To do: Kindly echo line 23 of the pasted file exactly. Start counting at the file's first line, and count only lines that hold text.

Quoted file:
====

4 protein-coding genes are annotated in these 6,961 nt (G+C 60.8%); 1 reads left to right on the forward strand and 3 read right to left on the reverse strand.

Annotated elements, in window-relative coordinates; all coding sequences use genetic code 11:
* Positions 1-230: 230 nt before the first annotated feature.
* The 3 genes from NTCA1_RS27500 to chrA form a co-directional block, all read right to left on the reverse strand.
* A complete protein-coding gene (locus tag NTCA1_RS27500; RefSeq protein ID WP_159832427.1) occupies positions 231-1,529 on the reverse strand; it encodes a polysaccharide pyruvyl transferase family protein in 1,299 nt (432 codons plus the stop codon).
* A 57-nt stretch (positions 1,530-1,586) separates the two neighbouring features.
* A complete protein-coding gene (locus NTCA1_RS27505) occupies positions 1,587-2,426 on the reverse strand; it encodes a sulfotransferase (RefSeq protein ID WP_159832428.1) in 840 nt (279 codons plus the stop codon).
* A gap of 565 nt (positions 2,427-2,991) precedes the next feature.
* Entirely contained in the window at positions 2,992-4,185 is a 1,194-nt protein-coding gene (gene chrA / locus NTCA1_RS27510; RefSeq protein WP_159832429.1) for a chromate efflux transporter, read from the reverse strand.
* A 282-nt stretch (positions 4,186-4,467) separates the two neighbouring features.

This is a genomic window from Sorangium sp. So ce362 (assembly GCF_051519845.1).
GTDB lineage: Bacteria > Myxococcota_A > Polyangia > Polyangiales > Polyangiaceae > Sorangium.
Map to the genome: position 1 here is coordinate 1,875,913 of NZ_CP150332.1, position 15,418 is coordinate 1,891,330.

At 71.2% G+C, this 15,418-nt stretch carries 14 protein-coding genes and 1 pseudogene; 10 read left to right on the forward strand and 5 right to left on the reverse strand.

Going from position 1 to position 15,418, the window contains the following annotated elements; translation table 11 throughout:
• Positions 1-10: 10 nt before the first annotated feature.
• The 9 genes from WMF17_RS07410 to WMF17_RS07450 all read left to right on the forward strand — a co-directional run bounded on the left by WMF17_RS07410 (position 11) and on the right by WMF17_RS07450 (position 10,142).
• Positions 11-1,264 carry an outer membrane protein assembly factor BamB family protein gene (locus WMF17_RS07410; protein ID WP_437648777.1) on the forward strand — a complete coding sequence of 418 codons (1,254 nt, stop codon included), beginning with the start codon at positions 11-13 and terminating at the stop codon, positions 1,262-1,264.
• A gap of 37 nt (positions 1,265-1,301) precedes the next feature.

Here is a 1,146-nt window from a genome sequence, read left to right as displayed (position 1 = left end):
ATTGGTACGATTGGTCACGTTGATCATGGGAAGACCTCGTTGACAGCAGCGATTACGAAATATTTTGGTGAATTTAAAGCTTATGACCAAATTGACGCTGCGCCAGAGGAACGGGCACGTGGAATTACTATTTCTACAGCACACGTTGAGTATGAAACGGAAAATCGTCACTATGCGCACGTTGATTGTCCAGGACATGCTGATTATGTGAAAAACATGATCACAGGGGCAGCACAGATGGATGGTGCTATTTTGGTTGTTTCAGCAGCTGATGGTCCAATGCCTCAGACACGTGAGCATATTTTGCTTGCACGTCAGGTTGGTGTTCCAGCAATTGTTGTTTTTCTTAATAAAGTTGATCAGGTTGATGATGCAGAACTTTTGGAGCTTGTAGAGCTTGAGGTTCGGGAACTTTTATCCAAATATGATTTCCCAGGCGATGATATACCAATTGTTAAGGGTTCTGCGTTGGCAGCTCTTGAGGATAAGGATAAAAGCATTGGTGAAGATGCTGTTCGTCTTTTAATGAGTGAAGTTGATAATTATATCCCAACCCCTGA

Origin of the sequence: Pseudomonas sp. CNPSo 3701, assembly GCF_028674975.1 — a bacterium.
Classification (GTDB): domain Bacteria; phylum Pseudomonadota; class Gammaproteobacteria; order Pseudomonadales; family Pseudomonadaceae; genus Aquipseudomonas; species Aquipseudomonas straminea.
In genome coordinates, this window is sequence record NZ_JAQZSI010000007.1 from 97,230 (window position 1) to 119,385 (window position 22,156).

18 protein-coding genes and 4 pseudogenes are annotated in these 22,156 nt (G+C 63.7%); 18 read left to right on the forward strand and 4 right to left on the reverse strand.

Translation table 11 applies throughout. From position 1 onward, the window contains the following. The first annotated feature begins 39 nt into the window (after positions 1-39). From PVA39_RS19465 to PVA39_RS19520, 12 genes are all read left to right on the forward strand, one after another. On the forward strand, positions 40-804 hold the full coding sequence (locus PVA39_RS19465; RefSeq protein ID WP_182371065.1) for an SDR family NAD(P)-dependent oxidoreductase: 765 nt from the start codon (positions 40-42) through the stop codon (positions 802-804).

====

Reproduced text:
Classification (GTDB): domain Bacteria; phylum Pseudomonadota; class Gammaproteobacteria; order Pseudomonadales; family Pseudomonadaceae; genus Aquipseudomonas; species Aquipseudomonas straminea.